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Anger grows over gas tactics

Tatyna Tkachuk, who survived the hostage crisis, lays flowers at the scene

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Russian anger builds over hostage gas deaths (October 28)
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MOSCOW, Russia (CNN) -- Calls are growing in Russia for an investigation into why doctors were not provided an antidote to the gas used during an operation to free hostages held at a Moscow theatre.

Captors demanding an end to the war in Chechnya held about 800 hostages for 58 hours, killing two before Russian forces stormed the building early on Saturday.

Moscow's chief doctor said 115 hostages died from health problems stemming from the "knockout" gas pumped into the building to subdue the Chechen rebels just before the raid.

Alexei Arbatov, head of the Russian parliament's defence committee, told CNN: "I blame the authorities for not providing the doctors with antidotes and instructions on how to use them.

"That was certainly a great blunder, and many people are paying for that blunder with their health -- and some even with their life," he said.

Because Russian authorities refused to tell doctors what was used, doctors spent the first few hours testing various antidotes before they found something that worked. The situation has angered doctors and the public.

About 400 people remained hospitalised on Monday.

Anguished relatives have descended on Moscow hospitals, begging for news of their kin, while others have been scouring the city morgues.

Tatiana Lukashova's 26-year-old daughter, Masha Panova, was a hostage and is now missing.

Lukashova saw a broadcast on the ORT television station Saturday that showed her daughter lying on a mattress in a hospital corridor with an oxygen mask on.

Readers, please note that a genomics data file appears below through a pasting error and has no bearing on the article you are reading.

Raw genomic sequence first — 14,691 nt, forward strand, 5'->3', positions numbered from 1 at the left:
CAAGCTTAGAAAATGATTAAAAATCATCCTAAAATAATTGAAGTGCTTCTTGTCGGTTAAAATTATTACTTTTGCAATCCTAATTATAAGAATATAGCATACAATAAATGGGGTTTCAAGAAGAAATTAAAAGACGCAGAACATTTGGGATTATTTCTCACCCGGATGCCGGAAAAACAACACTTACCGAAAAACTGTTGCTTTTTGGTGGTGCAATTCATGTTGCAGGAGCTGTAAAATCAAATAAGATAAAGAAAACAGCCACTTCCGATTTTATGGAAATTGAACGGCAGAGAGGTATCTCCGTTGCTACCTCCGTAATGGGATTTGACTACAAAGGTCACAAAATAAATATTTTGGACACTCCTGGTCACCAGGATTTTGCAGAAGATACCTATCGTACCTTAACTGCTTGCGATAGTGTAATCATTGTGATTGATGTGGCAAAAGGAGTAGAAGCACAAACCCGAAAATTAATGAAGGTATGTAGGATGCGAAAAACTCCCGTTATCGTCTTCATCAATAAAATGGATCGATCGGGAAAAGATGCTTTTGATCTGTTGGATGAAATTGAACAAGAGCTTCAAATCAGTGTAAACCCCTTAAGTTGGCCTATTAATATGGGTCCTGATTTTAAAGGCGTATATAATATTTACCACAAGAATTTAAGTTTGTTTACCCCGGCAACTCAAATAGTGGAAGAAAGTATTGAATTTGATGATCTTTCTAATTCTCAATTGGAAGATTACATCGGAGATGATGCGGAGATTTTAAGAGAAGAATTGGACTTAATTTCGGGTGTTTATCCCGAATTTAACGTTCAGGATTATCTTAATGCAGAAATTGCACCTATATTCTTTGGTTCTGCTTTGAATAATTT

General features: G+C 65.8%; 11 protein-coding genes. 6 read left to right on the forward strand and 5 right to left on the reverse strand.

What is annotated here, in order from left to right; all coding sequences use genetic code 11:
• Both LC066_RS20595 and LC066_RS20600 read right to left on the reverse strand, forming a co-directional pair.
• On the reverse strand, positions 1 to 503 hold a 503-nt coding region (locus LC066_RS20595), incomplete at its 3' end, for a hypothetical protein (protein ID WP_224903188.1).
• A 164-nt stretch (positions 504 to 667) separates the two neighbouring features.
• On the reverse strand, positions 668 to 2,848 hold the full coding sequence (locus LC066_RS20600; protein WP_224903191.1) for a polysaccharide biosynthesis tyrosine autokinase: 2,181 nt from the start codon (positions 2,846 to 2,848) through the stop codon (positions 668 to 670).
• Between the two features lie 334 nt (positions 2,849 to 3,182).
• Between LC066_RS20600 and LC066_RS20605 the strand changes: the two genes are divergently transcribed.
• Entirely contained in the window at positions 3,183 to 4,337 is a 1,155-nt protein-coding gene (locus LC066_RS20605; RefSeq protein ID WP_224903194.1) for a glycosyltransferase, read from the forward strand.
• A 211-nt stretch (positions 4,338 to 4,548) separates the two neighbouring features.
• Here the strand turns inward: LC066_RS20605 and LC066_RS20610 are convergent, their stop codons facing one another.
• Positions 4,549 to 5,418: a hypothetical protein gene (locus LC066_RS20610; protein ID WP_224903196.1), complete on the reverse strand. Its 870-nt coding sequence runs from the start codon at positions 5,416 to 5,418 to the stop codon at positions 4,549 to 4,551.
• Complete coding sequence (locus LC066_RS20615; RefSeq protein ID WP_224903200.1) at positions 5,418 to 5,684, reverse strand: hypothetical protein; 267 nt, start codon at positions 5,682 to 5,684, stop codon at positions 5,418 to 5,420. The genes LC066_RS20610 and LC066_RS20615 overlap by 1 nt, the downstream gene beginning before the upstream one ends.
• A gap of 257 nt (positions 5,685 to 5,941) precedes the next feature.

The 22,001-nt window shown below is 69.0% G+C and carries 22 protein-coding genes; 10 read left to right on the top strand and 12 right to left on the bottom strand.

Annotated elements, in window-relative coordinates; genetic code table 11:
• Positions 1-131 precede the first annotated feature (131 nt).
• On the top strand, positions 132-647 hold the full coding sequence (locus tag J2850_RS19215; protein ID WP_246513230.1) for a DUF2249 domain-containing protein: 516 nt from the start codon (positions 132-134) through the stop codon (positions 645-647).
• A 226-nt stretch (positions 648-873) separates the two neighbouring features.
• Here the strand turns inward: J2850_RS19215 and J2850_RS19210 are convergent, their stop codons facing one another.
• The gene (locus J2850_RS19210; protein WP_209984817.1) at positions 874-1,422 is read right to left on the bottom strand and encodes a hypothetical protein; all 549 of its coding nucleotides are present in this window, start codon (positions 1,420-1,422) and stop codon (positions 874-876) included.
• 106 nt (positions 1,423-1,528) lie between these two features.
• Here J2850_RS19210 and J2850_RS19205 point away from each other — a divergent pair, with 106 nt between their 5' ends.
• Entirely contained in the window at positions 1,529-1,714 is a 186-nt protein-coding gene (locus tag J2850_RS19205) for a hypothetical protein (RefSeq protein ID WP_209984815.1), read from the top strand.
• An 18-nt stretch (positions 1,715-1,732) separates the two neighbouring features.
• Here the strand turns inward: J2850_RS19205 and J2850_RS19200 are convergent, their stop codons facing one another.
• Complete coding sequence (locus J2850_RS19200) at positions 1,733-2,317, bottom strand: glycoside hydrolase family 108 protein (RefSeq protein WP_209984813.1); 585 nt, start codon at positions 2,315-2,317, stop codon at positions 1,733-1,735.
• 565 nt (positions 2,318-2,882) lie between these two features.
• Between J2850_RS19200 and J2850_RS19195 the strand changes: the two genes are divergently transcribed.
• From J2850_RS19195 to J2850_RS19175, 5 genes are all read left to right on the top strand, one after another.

"But we didn't hear what hospital it was, and our search through all the hospitals was in vain," Lukashova told Reuters.

One doctor expressed frustration at being powerless to help survivors. "I saw no gunshot wounds at all. Those who died had swallowed their vomit or their tongue or their hearts had stopped," he told the Nezavisimaya Gazet daily.

"If only we had known beforehand. If they had told us that... it might have been a bit different."

U.S. officials believe the gas may have contained a chemical building block also found in heroin or morphine-based agents. (Full story)

"Certainly there was a huge overdose because those who used it had to guarantee that even the terrorists sitting away from ventilation hatches would not have a chance to activate and explode the devices that they had," Arbatov said.

Medical officials pointed out that the hostages had been without food and drink for almost three days, and were virtually motionless in their chairs -- making them more vulnerable to the side effects of any gas used.

"All [this] took the toll on their physical and mental condition and clearly made them much more vulnerable to the agent," Arbatov said.

Survivor Andrei Naumov told CNN: "The gas used was without smell or taste and was invisible. Soon after it was pumped in, I lay on the floor and remember nothing after that -- I woke up in hospital.

"I think the terrorists were really serious about killing us. They knew they could not get away and they wanted to kill all the hostages.

"I will always remember that day, and always the remember the people who saved us. I thank them."

Moscow declared a day of mourning Monday, and President Vladimir Putin expressed his sorrow over the hostage deaths.

"We must remember those by uniting," he said.

But he also issued a defiant message to any others considering launching a similar action in Russia, telling government members: "International terrorism is increasingly cruel... if anyone tries to apply such means to our country, Russia will reply with measures adequate to the threats in all the locations of the terrorists, their organisations or their ideological and financial instigators."

--Correspondent Mike Hanna and State Department producer Elise Labotte contributed to this report.

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